On July 2, 1979, Father James Hill followed Father Shea as pastor.  During Father Hill’s time at St. Ambrose, fire destroyed the original Church plant; including the classrooms.  Additional classrooms were constructed so all students could be served in one building.  Father Hill’s interest in the parishioners as well as his business expertise served the needs of the parish very well.

Sanctuary at 1979 dedicationFather Hill’s replacement, Father Don Blickhan, arrive in March 1986.  His stay at St. Ambrose was very brief.  During his pastorate, the original parish plant was sold to another Christian denomination.

The parish continued to grow and needs continued to change.  When Father Virgil Mank arrived in June 1988, his work as shepherd was waiting for him.

While the school continued to thrive, Father sensed unmet needs in other areas of parish life.  Father Mank set out to provide the space and staff to address the needs of adult members of the parish seeking renewal and information, persons wishing to become Catholic, youth who were no longer enrolled at St. Ambrose and older adult members who needed to build their own community. 

Community Center completion, 1995While staff members were added and a place was provided in the area formerly used as a rectory, needs continued to surface.  The time case for the construction of a community center and gymnasium, both of which were lost when fire destroyed the original facility.  With the encouragement and support of the people, the new facilities were carefully designed, constructed and dedicated by Bishop Daniel L. Ryan on April 22, 1996.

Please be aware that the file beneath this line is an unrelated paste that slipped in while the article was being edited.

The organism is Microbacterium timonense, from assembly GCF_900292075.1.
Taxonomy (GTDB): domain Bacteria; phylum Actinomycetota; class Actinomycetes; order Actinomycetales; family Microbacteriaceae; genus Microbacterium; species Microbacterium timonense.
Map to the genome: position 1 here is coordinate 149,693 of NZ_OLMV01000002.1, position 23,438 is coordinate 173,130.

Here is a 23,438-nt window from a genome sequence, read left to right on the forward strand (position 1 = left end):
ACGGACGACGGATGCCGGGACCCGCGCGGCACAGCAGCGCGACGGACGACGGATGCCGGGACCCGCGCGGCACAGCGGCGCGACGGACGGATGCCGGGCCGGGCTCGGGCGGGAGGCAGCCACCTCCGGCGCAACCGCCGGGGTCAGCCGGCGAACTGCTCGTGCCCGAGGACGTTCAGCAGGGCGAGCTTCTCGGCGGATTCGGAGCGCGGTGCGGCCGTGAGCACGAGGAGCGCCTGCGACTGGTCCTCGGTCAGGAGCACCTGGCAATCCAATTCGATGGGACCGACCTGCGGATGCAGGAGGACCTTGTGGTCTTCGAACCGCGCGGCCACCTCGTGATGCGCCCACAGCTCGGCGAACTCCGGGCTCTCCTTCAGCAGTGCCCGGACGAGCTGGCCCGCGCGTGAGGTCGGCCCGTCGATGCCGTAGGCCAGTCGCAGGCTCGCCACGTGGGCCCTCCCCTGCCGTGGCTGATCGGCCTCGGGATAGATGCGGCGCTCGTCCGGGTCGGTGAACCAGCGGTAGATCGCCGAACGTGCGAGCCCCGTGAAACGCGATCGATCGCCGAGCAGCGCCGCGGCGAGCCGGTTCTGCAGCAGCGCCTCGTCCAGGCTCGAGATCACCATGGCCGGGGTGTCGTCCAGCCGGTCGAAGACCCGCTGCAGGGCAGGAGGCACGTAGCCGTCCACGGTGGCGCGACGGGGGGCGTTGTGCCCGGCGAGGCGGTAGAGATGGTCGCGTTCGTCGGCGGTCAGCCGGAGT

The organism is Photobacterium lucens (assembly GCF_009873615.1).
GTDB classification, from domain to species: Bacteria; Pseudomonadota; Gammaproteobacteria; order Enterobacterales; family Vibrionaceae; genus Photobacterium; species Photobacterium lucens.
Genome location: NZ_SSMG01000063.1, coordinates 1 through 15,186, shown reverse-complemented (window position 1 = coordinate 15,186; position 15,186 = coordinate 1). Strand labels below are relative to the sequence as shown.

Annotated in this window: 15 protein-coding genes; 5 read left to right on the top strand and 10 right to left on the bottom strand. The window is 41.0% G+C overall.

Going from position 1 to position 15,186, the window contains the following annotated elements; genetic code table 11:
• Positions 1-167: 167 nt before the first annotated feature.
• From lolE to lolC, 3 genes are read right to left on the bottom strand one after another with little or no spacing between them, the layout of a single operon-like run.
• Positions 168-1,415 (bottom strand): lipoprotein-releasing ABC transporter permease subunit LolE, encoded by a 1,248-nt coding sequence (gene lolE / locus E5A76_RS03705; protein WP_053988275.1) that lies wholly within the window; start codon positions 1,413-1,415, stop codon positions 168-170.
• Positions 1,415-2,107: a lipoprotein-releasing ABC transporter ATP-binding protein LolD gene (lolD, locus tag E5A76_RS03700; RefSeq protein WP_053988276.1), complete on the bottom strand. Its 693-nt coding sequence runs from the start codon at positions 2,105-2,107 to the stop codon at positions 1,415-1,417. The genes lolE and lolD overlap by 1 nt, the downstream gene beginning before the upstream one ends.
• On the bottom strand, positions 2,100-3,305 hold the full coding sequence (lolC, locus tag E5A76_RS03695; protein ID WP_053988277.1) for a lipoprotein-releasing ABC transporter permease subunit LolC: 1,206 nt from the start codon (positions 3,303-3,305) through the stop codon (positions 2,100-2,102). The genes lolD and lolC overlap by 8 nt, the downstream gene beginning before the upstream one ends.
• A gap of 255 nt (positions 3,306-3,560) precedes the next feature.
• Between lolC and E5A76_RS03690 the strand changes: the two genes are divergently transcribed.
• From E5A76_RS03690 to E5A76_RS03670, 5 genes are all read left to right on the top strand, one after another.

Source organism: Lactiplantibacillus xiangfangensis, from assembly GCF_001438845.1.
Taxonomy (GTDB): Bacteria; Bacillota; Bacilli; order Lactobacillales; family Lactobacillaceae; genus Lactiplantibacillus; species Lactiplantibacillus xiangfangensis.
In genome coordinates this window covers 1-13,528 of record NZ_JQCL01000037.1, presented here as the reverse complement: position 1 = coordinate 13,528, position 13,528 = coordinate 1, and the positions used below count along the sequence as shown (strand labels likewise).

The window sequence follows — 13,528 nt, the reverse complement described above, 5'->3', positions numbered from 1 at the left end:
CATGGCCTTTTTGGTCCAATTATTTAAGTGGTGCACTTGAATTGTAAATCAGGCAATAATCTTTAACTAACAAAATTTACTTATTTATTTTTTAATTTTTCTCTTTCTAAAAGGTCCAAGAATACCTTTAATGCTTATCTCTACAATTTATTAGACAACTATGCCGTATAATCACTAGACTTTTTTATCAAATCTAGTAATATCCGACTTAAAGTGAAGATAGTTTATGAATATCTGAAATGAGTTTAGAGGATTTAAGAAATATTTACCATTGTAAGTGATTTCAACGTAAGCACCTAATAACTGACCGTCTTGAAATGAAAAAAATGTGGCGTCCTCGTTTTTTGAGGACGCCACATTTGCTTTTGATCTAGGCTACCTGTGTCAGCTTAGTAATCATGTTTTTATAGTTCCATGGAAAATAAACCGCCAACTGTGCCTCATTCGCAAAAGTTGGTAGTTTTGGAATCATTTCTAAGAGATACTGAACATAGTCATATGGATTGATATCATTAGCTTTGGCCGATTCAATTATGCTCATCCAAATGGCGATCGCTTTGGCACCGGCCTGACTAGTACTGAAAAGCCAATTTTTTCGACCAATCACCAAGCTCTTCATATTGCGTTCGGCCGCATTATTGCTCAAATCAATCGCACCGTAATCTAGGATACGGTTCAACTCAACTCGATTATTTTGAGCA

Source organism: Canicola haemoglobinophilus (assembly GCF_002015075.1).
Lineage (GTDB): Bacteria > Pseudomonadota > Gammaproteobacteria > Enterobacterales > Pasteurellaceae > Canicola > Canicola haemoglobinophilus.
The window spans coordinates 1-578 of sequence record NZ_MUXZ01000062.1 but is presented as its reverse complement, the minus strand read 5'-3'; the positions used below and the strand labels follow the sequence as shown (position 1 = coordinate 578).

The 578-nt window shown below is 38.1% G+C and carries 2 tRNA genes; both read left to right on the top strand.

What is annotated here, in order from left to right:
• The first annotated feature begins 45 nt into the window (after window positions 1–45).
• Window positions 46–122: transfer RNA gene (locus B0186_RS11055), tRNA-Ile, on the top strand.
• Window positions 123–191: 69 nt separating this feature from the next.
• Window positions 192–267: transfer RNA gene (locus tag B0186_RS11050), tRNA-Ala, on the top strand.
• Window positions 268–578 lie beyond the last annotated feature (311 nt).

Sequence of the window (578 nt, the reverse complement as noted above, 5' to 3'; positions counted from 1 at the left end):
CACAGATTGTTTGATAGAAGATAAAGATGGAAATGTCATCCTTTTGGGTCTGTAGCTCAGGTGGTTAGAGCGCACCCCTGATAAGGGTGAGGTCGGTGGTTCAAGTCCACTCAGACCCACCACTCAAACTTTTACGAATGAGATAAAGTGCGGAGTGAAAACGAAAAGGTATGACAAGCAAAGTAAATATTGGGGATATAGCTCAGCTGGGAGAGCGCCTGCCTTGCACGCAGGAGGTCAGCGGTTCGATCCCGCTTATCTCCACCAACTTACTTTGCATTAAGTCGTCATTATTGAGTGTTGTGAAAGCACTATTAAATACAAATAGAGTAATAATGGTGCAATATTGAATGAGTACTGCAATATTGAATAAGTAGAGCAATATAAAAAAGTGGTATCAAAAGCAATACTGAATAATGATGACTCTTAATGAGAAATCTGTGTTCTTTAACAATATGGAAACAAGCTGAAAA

Father Stephen J. Pohlman became the seventh pastor of St. Ambrose Parish in July 2004.  He has been tireless in is motivational efforts to increase participation of parish members in parish life and parish support.

Since the parish complex consists of some facilities from the late 1950s, constant attention is required.  This has been accomplished with several major upgrades:  new roofs for our church and school – 2005; sanctuary and church renovations – 2006; new stained glass windows – 2012; new digital organ – 2014; and new sound system – 2015.  Classroom upgrades and implementation of computer technologies have been made throughout the school.

While Father Steve has been the only resident priest at St. Ambrose, he has been ably assisted by Deacons William Kessler and Thomas Wilkinson, Father Jerry Wickenhauser and various priests from the nearby Oblate Novitiate, as well as a consistent group of parishioners who support the parish, school and community outreach activities.

It would seem that after 68 years, the pilgrimage is complete.  Perhaps that is true of the pilgrimage involving sacred places.  Our own person pilgrimages continue here in our parish of St. Ambrose.  Each of us is called to personal holiness.  We have every advantage of terms of space, environment, opportunity, resources, leadership and companionship.  May we continue to answer our own personal call as a thanksgiving for all that we have here at St. Ambrose.